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In wake of Paradise Papers leak, UN experts urge States to take action against corporate tax fraud

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Ratings agencies must downgrade businesses responsible for unethical practices such as tax evasion carried out through off-shore-registered companies, two United Nations human rights experts warned, while urging countries to cooperate to counter this global tax abuse problem.

“States must stop harmful tax competition amongst each other and work together to stop unethical tax avoidance schemes for wealthy individuals and international corporations,” said Juan Pablo Bohoslavsky, the UN Independent Expert on the effects of foreign debt and human rights, who also monitors the impact of illicit financial flows.

Mr. Bohoslavsky made the comment as information from the leak of the so-named ‘Paradise Papers’ continues to be exposed, following series of tax abuse scandals.

The Paradise Papers presented systematic tax avoidance by well-known international corporations, making use of tax havens in places such as Bermuda, the Cayman Islands, and the Isle of Man.

“Wealthy individuals and international corporations are continuing to engage in unethical practices, reducing their tax burdens to minimal levels by using tax havens, which undermines the realisation of human rights,” Mr. Bohoslavsky warned Thursday.

In this connection, Surya Deva, chairperson of the UN Working Group on Business and Human Rights, called on businesses to assume their corporate responsibility, in line with the UN Guiding Principles on Business and Human Rights.

“All business enterprises have a responsibility to avoid adverse human rights impacts caused or contributed by their tax evasion practices,” said Mr. Deva.

Noting that many countries are struggling with increased debt levels as tax revenues do not match public expenditure, the experts urged Governments to make greater efforts to ensure tax justice rather than reducing spending on infrastructure.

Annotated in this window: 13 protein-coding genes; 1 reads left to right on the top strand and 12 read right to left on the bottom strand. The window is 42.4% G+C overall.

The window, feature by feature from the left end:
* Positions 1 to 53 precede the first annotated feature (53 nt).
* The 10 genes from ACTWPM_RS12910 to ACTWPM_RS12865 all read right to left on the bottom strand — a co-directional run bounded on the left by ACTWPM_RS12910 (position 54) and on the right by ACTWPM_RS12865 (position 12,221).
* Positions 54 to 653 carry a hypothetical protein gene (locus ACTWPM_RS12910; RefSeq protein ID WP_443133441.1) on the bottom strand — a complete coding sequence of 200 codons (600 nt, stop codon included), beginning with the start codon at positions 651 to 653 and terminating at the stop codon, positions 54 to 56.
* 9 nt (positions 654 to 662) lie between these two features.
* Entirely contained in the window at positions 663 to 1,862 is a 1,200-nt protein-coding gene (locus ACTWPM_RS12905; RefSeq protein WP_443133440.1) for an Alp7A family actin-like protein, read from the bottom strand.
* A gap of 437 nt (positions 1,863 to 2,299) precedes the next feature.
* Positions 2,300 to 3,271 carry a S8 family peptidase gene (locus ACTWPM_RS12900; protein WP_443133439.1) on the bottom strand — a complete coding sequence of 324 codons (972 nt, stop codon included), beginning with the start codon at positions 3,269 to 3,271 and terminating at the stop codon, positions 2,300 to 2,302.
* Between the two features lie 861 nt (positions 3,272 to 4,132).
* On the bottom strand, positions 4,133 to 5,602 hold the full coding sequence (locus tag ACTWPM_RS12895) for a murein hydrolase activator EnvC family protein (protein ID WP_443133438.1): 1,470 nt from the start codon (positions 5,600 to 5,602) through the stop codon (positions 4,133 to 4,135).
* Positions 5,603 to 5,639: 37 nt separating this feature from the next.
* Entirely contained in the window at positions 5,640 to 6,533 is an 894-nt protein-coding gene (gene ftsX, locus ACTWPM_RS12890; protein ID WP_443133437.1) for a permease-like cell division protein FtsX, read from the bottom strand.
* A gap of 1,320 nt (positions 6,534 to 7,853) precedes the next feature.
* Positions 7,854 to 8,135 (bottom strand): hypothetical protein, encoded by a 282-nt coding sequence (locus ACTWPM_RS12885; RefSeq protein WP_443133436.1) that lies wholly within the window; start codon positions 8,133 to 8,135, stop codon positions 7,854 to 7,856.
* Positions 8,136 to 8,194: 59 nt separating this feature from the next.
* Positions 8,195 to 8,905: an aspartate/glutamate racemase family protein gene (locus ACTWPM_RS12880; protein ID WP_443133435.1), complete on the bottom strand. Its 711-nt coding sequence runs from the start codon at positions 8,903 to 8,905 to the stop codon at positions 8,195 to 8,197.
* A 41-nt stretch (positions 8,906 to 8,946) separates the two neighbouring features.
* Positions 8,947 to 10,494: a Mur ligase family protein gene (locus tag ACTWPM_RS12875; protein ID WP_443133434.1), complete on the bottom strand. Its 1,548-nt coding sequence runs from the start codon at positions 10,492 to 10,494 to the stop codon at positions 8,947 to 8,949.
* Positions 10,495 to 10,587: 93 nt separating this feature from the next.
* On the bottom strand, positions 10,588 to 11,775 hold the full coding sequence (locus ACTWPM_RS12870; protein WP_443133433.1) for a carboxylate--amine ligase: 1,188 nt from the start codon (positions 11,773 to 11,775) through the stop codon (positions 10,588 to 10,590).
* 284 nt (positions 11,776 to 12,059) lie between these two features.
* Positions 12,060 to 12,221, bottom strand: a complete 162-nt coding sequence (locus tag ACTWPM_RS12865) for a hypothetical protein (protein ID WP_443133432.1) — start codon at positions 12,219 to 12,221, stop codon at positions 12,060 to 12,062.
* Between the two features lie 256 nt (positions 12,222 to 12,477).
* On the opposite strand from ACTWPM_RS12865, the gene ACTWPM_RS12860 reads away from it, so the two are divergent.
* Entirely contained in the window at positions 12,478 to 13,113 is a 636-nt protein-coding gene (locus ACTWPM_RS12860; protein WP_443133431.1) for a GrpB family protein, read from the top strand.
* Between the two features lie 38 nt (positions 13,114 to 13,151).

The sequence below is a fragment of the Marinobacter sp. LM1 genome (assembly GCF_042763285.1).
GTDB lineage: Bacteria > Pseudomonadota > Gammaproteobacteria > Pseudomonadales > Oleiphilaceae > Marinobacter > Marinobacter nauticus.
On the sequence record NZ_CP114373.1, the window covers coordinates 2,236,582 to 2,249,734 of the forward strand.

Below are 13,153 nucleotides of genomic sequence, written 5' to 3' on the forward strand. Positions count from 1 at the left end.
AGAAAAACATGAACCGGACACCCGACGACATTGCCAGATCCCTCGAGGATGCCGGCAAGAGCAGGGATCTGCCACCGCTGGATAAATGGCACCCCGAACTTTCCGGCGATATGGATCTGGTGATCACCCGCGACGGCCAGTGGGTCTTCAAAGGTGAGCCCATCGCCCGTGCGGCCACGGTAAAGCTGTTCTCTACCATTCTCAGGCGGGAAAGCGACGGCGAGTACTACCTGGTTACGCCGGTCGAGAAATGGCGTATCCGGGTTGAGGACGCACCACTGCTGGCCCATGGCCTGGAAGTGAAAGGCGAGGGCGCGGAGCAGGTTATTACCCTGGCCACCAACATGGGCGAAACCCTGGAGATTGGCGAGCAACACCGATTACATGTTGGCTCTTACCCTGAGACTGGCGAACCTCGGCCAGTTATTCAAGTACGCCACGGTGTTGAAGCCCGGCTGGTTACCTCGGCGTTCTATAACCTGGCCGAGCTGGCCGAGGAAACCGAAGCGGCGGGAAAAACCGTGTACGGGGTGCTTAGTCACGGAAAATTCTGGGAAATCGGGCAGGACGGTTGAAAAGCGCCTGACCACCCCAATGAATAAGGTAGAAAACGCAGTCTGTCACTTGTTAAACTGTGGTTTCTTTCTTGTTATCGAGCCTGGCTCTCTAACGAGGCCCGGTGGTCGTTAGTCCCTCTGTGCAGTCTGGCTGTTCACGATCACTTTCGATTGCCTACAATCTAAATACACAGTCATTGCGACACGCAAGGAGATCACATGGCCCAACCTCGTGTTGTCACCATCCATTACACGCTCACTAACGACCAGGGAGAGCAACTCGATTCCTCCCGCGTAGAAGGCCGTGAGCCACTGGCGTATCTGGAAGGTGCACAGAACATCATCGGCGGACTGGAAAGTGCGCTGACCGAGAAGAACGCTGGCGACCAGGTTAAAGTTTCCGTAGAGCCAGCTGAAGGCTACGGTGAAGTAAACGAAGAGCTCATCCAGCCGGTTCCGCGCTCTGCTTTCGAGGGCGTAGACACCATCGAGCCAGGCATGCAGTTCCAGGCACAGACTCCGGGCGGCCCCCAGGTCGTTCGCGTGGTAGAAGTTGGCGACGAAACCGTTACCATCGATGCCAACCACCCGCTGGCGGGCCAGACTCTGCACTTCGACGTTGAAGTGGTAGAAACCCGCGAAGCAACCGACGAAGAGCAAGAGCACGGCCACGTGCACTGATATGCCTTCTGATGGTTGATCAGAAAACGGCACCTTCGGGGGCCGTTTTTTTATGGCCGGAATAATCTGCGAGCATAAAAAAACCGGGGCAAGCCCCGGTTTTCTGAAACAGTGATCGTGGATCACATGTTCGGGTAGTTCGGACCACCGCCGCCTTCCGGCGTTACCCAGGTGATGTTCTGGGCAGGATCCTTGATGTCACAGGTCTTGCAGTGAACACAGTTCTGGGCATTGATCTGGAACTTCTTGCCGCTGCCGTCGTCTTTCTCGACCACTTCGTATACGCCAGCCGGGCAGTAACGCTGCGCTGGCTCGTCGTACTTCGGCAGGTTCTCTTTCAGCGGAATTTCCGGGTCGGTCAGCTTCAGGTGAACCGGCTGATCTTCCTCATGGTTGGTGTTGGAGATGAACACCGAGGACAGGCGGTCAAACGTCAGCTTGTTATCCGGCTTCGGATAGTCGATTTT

They also warned law firms that facilitate tax avoidance schemes to assume their responsibility.

“The UN Guiding Principles apply to law firms too – they should consider human rights implications of their legal advice given to businesses,” said Mr. Deva.

The experts further underscored that corporations should extend their commitments for respecting human rights to taxation, to be considered ethical.

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UNDP and IRENA Poised to Support Breakthroughs on Renewables

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Nations around the world should embark on a massive and immediate shift to renewable energy, the United Nations and the International Renewable Energy Agency (IRENA) said today, adding that such a move would drastically cut emissions and help get the world on track to meet the Paris climate goals and limit global warming to 1.5 degrees Celsius.

Action by countries to stop the continued progression of fossil fuels is possible, UNDP and IRENA said at a joint event held at the UN Climate Summit in Madrid.

Renewable deployment would have to accelerate six-fold by 2030 if the world is to achieve the goal of cutting global carbon emissions by 45 percent and keep temperatures below 1.5 degrees Celsius above pre-industrial levels, IRENA said.

In September, UNDP launched a new initiative called the “Climate Promise”, vowing to support as many countries as possible to revise and submit enhanced climate pledges known as Nationally Determined Contributions (NDCs) by 2020.

Working with the NDC partnership and other partners, UNDP will support 100 countries to accelerate the enhancement of national climate pledges by 2020, building on its climate action portfolio in over 140 countries. Energy is a crucial part of this work and IRENA will provide the necessary knowledge, and support countries to accelerate energy transitions driven by renewable energy. To date, 78 countries are drawing upon UNDP’s experience in disaster risk reduction, gender, health and nature-based solutions.

“Shifting to renewables will create far-reaching development impacts, triggering an economic stimulus and creating millions of jobs around the world, not to mention widespread health and other welfare benefits. Renewable energy should be an integral part of countries’ climate pledges,” said Achim Steiner, the Administrator of UNDP. “We recognise the challenges, but this transition is achievable. At UNDP we stand ready to support countries to take bolder action on climate change.”